Posted in: by Rick Hermann, Contributors, Film Reviews, Horror

Review: Don’t Look Now

[Originally published in Movietone News 38, January 1975]

Nicolas Roeg’s previous work as a cinematographer may have a good deal to do with the purely visual sensation of watching Don’t Look Now, the third picture he has worked on as director (having co-directed Performance and soloed with Walkabout). One feels the sensitivity of some of Bergman’s recent films on which Sven Nykvist has worked, or of Jan Troell; but Roeg’s sensitivity in this adaptation of Daphne du Maurier’s novel is closer to the hypersensitivity of someone (the main character, John Baxter, played by Sutherland) who notices everything and cannot help noticing everything about his environment; someone who is flooded with visual and psychic stimuli which so glut his consciousness that his sense of spatial and temporal orientation begins to wobble. For this, Venice is the perfect setting: a contusion of grotto-like canals, disintegrating stone, and faintly echoed voices—the Venice, in fact, through which Visconti’s Aschenbach stumbled in search of the boy Tadzio.

I don’t know whether du Maurier was thinking of Mann when she wrote the book, but Roeg certainly owes no debt to Visconti, who ploddingly ventures through and around Mann’s story with heavyhanded devices (boring, excruciatingly explicative, philosophical dialogue-filled flashbacks). Roeg, dealing in a realm more psychic than psychological, and certainly less obviously dependent on a literary source, is careful to keep his techniques in line with and firmly anchored by his subject matter. His jarring, quick-tempo’d cutting patterns (which frequently cut across time as well as space) tend to unify as well as distort, in such a manner that a chilling coherence does arise from the confused time sense inherent in Roeg’s stylistics. Similarly, the flashforwards are not merely clever stylistic indulgences—they are the logical means of conveying Sutherland’s psychic previsions. And these previsions are not just vague premonitions felt but not seen; they are concrete visual images, a fact which is important in appreciating one way in which Roeg maintains credibility of viewpoint: he can convey information through Sutherland’s flashforwards without stepping outside of the character’s subjective point of view. And the color red (Christine, the Baxters’ dead daughter whose spirit is supposedly trying to communicate with her parents, is wearing a red coat when she drowns at the beginning of the picture) is not so much an abstract visual motif as it is a purely functional means of indicating Sutherland’s acute sensitivity to details which fall into a sub-rational pattern of visual association; Sutherland is often the one who “notices” the red, and it most frequently appears in the frame in which he is present.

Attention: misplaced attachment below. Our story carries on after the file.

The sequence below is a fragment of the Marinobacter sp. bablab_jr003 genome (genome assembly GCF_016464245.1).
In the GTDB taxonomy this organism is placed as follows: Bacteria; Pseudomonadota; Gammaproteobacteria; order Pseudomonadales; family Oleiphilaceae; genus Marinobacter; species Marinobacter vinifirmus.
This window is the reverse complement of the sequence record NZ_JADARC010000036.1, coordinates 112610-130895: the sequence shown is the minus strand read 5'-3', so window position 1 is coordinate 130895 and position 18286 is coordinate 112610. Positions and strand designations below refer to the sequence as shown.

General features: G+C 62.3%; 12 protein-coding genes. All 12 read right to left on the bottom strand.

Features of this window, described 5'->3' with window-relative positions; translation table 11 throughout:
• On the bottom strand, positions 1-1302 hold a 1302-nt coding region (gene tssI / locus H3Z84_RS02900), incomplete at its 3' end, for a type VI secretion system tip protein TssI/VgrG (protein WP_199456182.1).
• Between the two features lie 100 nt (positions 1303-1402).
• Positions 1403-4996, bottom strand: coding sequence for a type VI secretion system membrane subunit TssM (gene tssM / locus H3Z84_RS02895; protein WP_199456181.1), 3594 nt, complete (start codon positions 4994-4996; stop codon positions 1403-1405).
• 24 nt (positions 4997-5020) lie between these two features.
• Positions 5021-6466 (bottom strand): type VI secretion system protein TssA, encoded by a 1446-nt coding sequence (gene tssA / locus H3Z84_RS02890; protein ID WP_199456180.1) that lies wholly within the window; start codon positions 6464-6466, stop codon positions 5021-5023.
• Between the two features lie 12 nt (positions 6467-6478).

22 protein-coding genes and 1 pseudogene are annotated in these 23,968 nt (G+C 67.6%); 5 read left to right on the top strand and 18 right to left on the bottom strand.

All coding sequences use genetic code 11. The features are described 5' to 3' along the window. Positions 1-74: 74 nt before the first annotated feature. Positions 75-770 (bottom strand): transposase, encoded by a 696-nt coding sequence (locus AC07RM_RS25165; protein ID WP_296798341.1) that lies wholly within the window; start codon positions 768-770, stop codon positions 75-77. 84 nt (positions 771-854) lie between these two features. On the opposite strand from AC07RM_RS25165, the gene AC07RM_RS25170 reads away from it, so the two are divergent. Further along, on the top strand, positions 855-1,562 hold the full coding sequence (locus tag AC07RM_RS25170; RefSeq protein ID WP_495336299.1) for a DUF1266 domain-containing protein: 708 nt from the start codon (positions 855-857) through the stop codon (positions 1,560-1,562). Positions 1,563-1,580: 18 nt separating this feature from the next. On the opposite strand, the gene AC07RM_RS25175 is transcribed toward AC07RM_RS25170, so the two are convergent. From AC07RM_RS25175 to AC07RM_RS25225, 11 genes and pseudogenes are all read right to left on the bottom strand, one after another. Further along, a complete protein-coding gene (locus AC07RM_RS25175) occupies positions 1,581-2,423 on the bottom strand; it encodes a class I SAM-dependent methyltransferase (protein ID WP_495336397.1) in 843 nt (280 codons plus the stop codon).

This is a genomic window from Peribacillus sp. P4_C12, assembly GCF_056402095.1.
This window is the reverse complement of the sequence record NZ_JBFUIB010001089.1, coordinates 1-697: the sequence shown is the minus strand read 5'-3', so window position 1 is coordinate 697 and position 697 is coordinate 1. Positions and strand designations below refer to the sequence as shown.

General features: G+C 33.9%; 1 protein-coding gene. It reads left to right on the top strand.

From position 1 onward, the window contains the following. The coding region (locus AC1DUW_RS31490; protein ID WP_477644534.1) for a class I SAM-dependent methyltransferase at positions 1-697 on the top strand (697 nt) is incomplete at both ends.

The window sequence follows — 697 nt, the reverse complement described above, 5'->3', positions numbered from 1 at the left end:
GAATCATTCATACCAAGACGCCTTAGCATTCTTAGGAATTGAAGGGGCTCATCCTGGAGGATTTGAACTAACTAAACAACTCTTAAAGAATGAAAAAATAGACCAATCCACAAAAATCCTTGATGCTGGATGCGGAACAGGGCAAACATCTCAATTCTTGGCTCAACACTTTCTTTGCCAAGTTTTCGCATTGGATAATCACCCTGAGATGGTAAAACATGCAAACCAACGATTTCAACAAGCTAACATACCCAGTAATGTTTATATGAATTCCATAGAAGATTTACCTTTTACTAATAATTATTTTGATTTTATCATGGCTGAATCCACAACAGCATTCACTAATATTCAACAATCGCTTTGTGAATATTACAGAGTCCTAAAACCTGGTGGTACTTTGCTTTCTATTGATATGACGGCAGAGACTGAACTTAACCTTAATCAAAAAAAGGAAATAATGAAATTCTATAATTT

Only toward the end of the film, as Roeg attempts to conjure a final spurt of tension by intercutting across the psychic web of characters (the priest, the inspector, Sutherland, the psychic) do the technical inventions stray beyond their effective limit. A few too many superimpositions of Christine on the canal waters, and perhaps one shot too many of the blind woman (her face, eyes the color of a thin rain, dramatically filling the whole frame), are slightly too manipulative to be consistent with the functional control of, say, the lovemaking scene between Sutherland and Christie which Roeg intercuts with quick flashforwards of the two of them quietly getting dressed, buttoning pants and blouses, brushing teeth, folding up blankets and sheets. The unity achieved in the sequence is beautifully understated, whereas the more strained and rather frantic effort at tying-it-all-together as Sutherland chases and finds the red-hooded figure is a hair’s-breadth away from being too much. Indeed, this may be where du Maurier’s book is finally at odds with Roeg’s movie, and it seems that Roeg, in order to complete the film in terms dictated by du Maurier’s narrative, had to perform some fancy footwork to account for the final, ultimately conventional “twist” in which the tension of psychic foreboding is snapped by the appearance of a very real and very deadly little dwarf (wearing a red cape) who is not an envoy from the spirit world at all. This, as they say, explains everything (as in a murder mystery all must finally come clear) except the basic, unexplainable premise of psychic communication which Roeg has disturbingly articulated and which, in the movie at least, provides a frighteningly cerebral tension which far outweighs even the carefully structured efficacy of du Maurier’s murder mystery surprises.

Direction: Nicolas Roeg. Screenplay: Allan Scott, after the novel by Daphne du Maurier. Cinematography: Anthony Richmond. Editing: Graeme Clifford.
The Players: Julie Christie, Donald Sutherland, Hillary Mason, Celia Matonia.

Copyright © 1975 Rick Hermann